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What 60 Minutes Gets Wrong in Report on Mental Illness and Violence

The views expressed are those of the author and are not necessarily those of Scientific American.

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On Sunday night the television news program 60 Minutes broadcast “Untreated mental illness an imminent danger?” Correspondent Steve Kroft introduces the report by stating: “The mass shooting at the Washington Navy Yard two weeks ago that resulted in the deaths of 13 people, including the gunman, was the 23rd such incident in the past seven years. It’s becoming harder and harder to ignore the fact that the majority of the people pulling the triggers have turned out to be severely mentally ill–not in control of their faculties–and not receiving treatment.”

"60 Minutes" reporter Steve Kroft overstates the degree to which psychiatry can explain and treat mental illness and hence prevent mass shootings like the recent Navy Yard massacre.

I’m a long-time fan of 60 Minutes, which produces the kind of tough investigative journalism that is increasingly rare these days. But “Untreated mental illness an imminent danger?” overstates the degree to which psychiatry can explain and treat mental illness—and hence prevent violent outbursts by the mentally ill.

The problems with the show begin with its basic premise. Contrary to Kroft’s assertion, some mass shooters have received psychiatric treatment–including prescriptions for medications–prior to erupting into violence. The Navy Yard shooter, Aaron Alexis, was prescribed the antidepressant trazodone in August. James Holmes saw a psychiatrist before killing 12 people in a Colorado movie theater last year. According to the Los Angeles Times, police found the antidepressant sertraline and sedative clonazepam in Holmes’s apartment.

As I reported last month, some studies indicate that psychiatric medications, and especially antidepressants, might increase the risk of violence. “Violence and other potentially criminal behavior caused by prescription drugs are medicine’s best kept secret,” says psychiatrist David Healy, who recently created a website, called, to gather data on adverse effects of medications.

Kroft’s discussion of the pros and cons of drug treatment is cursory, at best. He notes that anti-psychotic drugs can make patients “listless or groggy, which is one of the reasons people with severe mental illness often stop taking them.” Kroft says to Mike Robertson, a young man diagnosed with schizophrenia, “A lot of people with your illness say the drugs make them feel worse. They just hate it.” Robertson replies, “Yeah. I can see that with the side effects. But it’s better than having schizophrenic symptoms.”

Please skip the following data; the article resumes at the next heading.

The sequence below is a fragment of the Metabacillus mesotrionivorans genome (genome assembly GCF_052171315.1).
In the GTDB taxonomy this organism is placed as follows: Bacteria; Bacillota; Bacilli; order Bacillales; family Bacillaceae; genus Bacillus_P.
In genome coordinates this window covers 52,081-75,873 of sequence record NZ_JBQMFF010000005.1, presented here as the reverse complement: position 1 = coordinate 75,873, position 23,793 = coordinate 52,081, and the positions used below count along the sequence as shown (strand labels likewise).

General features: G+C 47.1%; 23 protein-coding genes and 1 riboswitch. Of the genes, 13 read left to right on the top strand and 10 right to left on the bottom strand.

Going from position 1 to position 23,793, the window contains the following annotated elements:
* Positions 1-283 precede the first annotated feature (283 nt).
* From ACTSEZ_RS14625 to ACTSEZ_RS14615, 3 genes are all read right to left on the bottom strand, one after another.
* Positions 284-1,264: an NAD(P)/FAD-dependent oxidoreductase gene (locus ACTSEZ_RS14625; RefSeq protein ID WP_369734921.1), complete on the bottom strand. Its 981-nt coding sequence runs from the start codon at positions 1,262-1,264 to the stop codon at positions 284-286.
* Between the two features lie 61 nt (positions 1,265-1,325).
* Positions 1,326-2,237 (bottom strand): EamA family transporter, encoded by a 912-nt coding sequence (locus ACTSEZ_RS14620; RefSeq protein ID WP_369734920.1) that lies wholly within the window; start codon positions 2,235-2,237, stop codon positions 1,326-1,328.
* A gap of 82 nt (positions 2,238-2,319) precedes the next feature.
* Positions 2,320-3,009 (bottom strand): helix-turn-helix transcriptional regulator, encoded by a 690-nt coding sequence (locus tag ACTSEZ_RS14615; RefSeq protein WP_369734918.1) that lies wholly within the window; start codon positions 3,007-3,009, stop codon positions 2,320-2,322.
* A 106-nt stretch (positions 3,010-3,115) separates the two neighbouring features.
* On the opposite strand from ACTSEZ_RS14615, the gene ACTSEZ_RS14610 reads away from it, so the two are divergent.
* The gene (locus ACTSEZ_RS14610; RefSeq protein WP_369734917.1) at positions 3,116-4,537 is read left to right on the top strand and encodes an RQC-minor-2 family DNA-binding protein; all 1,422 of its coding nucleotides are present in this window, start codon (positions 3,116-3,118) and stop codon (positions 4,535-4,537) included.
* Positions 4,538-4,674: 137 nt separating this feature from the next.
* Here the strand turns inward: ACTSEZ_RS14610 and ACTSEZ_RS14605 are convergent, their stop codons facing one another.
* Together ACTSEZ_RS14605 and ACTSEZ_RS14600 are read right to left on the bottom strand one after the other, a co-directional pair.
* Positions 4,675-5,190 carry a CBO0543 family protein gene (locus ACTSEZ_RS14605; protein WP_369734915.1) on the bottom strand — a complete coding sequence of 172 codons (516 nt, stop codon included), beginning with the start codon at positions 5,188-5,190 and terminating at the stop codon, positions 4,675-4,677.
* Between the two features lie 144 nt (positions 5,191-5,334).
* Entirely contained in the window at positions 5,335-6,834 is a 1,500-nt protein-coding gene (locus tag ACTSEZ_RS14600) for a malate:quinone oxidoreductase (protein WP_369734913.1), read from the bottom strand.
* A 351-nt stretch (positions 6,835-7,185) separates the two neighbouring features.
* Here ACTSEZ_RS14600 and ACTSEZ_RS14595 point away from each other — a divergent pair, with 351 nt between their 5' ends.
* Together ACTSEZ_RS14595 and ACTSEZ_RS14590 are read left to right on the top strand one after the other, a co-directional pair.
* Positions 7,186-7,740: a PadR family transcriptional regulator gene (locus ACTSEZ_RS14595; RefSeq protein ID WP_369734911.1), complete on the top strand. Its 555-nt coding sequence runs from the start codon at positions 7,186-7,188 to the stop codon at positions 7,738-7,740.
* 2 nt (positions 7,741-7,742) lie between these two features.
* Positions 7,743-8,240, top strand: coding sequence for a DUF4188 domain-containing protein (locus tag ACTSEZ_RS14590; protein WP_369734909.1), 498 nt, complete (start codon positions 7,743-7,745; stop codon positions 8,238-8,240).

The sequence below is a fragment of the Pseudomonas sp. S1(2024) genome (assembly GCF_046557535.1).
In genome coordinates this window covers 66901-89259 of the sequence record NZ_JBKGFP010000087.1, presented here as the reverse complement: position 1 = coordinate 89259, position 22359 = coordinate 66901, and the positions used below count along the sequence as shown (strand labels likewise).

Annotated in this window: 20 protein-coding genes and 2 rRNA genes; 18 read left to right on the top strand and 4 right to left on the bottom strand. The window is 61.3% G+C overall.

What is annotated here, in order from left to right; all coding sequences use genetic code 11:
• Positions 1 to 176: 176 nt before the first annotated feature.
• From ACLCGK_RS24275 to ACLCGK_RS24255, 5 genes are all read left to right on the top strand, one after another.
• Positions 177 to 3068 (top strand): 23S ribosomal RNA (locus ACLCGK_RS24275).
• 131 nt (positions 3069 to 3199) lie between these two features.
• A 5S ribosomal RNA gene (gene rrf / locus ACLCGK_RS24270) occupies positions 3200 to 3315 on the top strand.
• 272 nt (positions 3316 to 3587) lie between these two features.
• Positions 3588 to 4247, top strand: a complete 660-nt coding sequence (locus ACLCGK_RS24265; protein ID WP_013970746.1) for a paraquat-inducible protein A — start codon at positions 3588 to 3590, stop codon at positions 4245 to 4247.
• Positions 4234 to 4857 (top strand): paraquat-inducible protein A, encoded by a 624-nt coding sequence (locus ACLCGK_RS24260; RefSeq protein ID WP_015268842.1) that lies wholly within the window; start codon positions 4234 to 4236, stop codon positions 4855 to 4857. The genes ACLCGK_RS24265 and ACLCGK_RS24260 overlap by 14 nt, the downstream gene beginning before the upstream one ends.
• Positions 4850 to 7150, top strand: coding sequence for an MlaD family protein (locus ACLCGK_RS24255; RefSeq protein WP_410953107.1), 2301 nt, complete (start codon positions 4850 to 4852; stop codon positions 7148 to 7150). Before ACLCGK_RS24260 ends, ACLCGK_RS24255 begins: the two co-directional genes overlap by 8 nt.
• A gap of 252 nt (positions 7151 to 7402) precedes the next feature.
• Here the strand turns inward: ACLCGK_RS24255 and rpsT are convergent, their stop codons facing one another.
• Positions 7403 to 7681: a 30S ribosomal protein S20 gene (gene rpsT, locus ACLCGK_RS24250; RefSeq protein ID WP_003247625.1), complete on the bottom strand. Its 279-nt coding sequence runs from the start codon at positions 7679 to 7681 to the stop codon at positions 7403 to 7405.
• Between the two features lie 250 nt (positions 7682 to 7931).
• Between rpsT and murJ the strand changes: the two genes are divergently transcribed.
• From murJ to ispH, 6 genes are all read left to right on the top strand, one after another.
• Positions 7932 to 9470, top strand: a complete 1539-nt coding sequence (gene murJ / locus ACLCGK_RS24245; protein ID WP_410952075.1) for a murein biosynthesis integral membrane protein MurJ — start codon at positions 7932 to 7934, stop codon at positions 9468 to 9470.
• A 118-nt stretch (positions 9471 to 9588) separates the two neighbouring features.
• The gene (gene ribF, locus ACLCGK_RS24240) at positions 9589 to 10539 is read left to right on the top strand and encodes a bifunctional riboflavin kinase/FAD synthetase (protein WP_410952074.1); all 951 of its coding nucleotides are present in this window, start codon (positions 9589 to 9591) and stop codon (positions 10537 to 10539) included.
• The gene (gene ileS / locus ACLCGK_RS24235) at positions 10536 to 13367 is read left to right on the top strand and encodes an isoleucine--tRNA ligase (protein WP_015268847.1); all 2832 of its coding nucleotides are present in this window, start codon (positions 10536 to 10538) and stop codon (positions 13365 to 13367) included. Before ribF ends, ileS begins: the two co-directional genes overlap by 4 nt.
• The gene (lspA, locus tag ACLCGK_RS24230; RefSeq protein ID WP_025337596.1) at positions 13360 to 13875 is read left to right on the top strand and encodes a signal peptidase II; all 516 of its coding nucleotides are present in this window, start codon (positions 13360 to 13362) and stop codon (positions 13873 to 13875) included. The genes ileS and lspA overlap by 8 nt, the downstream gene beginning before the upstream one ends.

Viewers hear nothing about other serious side effects of anti-psychotic medications, which range from obesity and diabetes to uncontrollable tremors, or tardive dyskinesia. Nor does Kroft acknowledge that, even disregarding side effects, medications for mental illness do not work very well.

As Harvard psychiatrist Stephen Hyman, a former director of the National Institute of Mental Health, wrote recently, “many individuals with mental disorders remain symptomatic and often disabled despite existing treatments … For some significantly disabling conditions, such as the core social deficits of autism and the cognitive impairments of schizophrenia, there simply are no effective treatments.”

In his 2010 book Anatomy of an Epidemic, journalist Robert Whitaker contends that psychiatric medications may on balance harm more patients than they help. Thomas Insel, director of the National Institutes of Mental Health, recently acknowledged that although anti-psychotics can “safely and effectively help people through the crisis of acute psychosis,” the drugs might “worsen prospects for recovery over the long-term.”

Instead of airing these critical views, Kroft interviews Jeffrey Lieberman, a psychiatrist at Columbia University and adamant proponent of biological theories of mental illness. Lieberman tells Kroft that brain scans of schizophrenics reveal “structural abnormalities.” But according to the National Institute of Mental Health, “No scientific studies to date have shown that a brain scan by itself can be used for diagnosing a mental illness or to learn about a person’s risk for disease.”

Kroft’s primary source is psychiatrist E. Fuller Torrey, who asserts that if mentally ill shooters “were being treated, [mass killings] would’ve been preventable.” By “treatment,” Torrey means detainment in a mental-health facility. For decades, Torrey has advocated legal reforms that would make it easier to hospitalize and medicate patients against their will.

Torrey has one legitimate point: that an unfortunate consequence of the wide-scale closing of state mental institutions a half century ago has been that many mentally ill people now end up homeless or in prison. Kroft interviews Sheriff Tom Dart, who oversees Cook County Jail in Chicago, which houses as many as 2,800 mentally ill inmates.

“The irony’s so deep that you have a society that finds it wrong to have people warehoused in a state mental institution,” Dart says, “but those very same people were okay if we warehouse ‘em in a jail.”

The large-scale incarceration of indigent, mentally ill Americans is indeed a national disgrace. But surely there are better solutions to this problem–and to mass shootings–than rolling back the rights of the ill so many more of them can be forcibly hospitalized and medicated . After all, Dart says that his disturbed, destitute inmates are usually imprisoned for nonviolent offenses such as theft and trespassing.